Despite the detailed algorithm used by the DOF to project the distribution and size of the California population, these projections are subject to the same limitations as intercensal population figures generated by the Census Bureau; the risk of inaccuracy increases as annual estimates become more temporally removed from the most recent census. Furthermore, estimates for small areas, or certain age, gender, and racial/ethnic groups are prone to even larger biases due to algorithm inaccuracies: areas with a high growth rate, a large population of retirees, or a large population of foreign-born individuals are likely to be underestimated, while areas with high poverty, and areas with a negative growth rate are likely to be overestimated .
The following analysis was conducted to assess the impact on breast cancer incidence rates of the error of closure in stratified DOF projections, 10 years removed from the most recent national census. The goals of this analysis were: to examine how closely population estimates for the year 2000 from the California DOF correlated overall and for selected population strata with counts from the 2000 US census; and to assess how breast cancer incidence rates in selected California counties could be affected by the error of closure between DOF estimates and census counts.
Materials and methods
Data sources and study population
At the time of this analysis, 10 counties in California participated in the National Cancer Institute's SEER program (Alameda, Contra Costa, Marin, San Francisco, San Mateo, Monterey, San Benito, Santa Clara, Santa Cruz, and Los Angeles). Data on incident invasive breast cancers diagnosed between 1999 and 2001 in these counties were accessed with public-use SEER data files (based on the SEER 11 Sub for Expanded Races November 2003 submission released April 2004) .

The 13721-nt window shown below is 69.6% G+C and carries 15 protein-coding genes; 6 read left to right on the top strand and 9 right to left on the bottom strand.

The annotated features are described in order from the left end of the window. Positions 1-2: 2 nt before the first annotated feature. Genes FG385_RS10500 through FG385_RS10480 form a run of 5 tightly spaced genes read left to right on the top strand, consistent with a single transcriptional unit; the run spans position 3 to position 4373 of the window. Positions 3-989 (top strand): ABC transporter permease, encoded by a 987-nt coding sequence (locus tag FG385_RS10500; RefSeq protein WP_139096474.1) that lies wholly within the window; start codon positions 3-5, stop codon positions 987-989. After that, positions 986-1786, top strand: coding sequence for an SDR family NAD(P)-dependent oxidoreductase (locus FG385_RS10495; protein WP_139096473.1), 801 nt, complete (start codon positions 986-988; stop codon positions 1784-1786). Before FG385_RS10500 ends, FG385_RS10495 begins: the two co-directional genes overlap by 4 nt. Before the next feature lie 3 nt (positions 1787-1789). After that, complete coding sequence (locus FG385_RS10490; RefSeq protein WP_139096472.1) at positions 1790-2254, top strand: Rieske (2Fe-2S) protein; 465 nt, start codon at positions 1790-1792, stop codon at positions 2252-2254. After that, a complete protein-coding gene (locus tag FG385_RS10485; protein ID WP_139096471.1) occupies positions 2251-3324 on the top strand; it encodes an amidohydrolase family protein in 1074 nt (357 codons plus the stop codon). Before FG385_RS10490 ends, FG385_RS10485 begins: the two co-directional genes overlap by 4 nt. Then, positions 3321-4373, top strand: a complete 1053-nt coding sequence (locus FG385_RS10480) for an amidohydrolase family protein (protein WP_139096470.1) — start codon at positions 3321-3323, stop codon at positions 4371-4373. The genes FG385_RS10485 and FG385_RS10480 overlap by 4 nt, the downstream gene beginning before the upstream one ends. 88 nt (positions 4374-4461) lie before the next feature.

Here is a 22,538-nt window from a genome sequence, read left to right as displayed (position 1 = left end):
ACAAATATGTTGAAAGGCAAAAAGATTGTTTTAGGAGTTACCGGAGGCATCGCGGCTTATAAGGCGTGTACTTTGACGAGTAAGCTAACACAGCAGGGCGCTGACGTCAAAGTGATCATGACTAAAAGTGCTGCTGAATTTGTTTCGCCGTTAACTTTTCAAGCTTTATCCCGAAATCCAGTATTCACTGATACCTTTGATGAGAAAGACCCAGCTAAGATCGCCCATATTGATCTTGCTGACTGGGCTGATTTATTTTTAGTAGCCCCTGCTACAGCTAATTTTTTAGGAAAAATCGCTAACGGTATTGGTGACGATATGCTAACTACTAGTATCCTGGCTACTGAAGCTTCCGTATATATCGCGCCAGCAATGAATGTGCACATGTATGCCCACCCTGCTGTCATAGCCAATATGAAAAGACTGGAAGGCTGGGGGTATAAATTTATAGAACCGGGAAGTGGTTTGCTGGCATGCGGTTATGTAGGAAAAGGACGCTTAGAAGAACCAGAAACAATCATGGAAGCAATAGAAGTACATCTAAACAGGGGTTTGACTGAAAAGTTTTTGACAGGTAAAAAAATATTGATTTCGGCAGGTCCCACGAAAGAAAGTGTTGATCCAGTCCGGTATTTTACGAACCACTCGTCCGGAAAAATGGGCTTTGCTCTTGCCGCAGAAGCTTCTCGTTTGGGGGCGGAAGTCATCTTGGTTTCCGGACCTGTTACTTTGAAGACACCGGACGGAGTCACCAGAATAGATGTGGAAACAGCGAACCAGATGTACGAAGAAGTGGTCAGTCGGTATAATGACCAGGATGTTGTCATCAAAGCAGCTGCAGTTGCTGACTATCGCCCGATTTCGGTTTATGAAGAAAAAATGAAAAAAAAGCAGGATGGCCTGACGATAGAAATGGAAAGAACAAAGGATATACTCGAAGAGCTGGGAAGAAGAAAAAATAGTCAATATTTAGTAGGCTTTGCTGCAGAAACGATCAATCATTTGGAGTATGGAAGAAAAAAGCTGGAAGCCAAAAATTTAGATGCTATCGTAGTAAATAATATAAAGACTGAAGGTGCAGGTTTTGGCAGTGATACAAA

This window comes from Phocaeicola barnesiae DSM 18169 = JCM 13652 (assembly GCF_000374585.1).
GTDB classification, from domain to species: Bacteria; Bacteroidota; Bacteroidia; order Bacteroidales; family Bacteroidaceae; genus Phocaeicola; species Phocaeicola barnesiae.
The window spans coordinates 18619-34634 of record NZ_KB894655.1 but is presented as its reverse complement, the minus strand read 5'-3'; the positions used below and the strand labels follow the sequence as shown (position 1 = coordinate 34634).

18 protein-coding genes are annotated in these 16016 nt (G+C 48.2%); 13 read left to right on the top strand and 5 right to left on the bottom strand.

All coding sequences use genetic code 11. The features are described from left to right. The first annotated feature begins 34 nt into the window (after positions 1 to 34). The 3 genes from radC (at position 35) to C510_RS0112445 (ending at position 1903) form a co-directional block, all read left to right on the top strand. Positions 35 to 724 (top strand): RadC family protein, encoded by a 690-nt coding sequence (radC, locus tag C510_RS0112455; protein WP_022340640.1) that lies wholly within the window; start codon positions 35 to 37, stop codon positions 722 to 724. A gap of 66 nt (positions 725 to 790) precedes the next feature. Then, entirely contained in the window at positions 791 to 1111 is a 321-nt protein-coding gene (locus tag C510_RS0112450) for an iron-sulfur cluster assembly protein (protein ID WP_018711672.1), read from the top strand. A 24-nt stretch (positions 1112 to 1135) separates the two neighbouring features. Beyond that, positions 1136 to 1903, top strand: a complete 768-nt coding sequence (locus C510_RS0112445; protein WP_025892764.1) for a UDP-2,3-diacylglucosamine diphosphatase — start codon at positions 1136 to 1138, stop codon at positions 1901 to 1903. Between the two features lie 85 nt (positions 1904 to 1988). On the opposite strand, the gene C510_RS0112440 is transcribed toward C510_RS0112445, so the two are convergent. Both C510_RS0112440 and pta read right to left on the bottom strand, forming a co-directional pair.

Age, sex, and race/ethnicity-specific population data for the year 2000 for counties under analysis were obtained from the DOF and the US Census Bureau [9, 11]. Year 2000 DOF estimates used in these analyses were projected based on the 1990 census and were not adjusted to the 2000 census, although DOF data adjusted to the 2000 census are now available. Year 2000 data from the US Census represent actual year 2000 counts.
Analyses were limited to nHW women. We limited the population to this group to avoid confounding by race/ethnicity; because breast cancer incidence rates are higher among nHW women than among women of any other race, to include breast cancer incidence estimates for Los Angeles County (where only 31% of the population is nHW) and estimates for Marin County (where 79% of the population is nHW) in the same analysis, without accounting for race, could be misleading . There are, however, important differences in the way the DOF and the census categorize race/ethnicity. The 2000 US Census allowed individuals to report up to six distinct ethnicities concurrently to categorize themselves, whereas the DOF stratified the population into five mutually exclusive race categories (white, Hispanic, African-American, Asian Pacific Islander, and American Indian) [10, 11]. To control for these differences in race categorization, a US census dataset with bridged race categories was used .